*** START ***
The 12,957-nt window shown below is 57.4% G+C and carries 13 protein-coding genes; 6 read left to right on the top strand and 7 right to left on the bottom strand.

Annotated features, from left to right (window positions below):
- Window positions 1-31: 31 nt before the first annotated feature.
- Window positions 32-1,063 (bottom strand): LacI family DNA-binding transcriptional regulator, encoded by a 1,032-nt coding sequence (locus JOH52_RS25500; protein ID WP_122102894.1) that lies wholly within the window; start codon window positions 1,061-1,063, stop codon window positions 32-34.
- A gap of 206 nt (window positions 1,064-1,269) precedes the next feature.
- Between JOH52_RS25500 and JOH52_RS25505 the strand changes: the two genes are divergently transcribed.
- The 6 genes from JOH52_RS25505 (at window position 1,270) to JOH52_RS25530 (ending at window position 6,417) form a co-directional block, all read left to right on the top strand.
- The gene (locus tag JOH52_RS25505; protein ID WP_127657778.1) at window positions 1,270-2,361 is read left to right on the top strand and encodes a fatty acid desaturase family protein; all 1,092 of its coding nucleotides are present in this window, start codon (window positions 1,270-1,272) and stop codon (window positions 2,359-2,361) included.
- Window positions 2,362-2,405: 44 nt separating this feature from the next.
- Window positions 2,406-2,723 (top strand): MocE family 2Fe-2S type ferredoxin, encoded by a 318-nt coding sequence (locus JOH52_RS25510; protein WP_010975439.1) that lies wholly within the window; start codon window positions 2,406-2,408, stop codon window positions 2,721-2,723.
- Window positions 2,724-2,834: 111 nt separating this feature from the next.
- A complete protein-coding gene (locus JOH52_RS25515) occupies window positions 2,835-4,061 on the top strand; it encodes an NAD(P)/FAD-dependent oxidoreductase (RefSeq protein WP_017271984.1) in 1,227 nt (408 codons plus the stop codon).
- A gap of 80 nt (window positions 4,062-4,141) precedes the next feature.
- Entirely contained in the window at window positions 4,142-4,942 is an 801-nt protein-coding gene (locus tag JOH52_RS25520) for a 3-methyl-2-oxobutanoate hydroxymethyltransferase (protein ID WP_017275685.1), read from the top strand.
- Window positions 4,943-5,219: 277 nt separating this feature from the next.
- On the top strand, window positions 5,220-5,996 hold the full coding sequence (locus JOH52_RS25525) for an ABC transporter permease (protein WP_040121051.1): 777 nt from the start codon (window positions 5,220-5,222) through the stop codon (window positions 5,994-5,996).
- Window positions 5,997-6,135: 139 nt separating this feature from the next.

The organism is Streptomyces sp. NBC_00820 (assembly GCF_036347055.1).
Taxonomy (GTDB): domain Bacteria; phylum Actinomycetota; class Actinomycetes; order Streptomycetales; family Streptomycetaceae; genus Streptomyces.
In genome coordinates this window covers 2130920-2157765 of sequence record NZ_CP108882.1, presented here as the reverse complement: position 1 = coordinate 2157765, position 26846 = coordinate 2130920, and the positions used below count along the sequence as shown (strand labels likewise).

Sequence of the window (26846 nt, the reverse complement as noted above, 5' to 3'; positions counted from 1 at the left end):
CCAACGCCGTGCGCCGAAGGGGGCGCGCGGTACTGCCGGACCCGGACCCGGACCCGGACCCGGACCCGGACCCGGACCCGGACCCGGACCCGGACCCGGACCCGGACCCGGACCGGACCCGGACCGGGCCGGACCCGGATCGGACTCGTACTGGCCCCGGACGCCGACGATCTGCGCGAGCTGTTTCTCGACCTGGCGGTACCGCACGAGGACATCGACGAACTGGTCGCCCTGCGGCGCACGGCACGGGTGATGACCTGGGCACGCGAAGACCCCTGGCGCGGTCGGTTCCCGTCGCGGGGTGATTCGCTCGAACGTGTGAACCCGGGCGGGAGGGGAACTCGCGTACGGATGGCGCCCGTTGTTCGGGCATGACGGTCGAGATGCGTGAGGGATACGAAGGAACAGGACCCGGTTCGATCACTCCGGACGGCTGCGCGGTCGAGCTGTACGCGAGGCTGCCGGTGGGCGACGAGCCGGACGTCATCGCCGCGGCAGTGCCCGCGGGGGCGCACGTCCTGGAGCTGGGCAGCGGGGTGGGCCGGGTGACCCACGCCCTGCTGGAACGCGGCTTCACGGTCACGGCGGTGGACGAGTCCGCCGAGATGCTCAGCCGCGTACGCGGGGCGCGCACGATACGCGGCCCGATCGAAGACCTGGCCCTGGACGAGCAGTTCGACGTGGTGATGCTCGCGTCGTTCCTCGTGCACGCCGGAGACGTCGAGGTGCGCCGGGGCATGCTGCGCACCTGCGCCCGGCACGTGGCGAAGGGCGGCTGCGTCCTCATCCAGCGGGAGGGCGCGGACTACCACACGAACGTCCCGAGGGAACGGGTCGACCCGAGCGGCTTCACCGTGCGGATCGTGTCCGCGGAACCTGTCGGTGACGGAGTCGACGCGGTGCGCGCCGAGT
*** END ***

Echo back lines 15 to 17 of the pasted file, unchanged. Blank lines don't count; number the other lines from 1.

- Window positions 4,943-5,219: 277 nt separating this feature from the next.
- On the top strand, window positions 5,220-5,996 hold the full coding sequence (locus JOH52_RS25525) for an ABC transporter permease (protein WP_040121051.1): 777 nt from the start codon (window positions 5,220-5,222) through the stop codon (window positions 5,994-5,996).
- Window positions 5,997-6,135: 139 nt separating this feature from the next.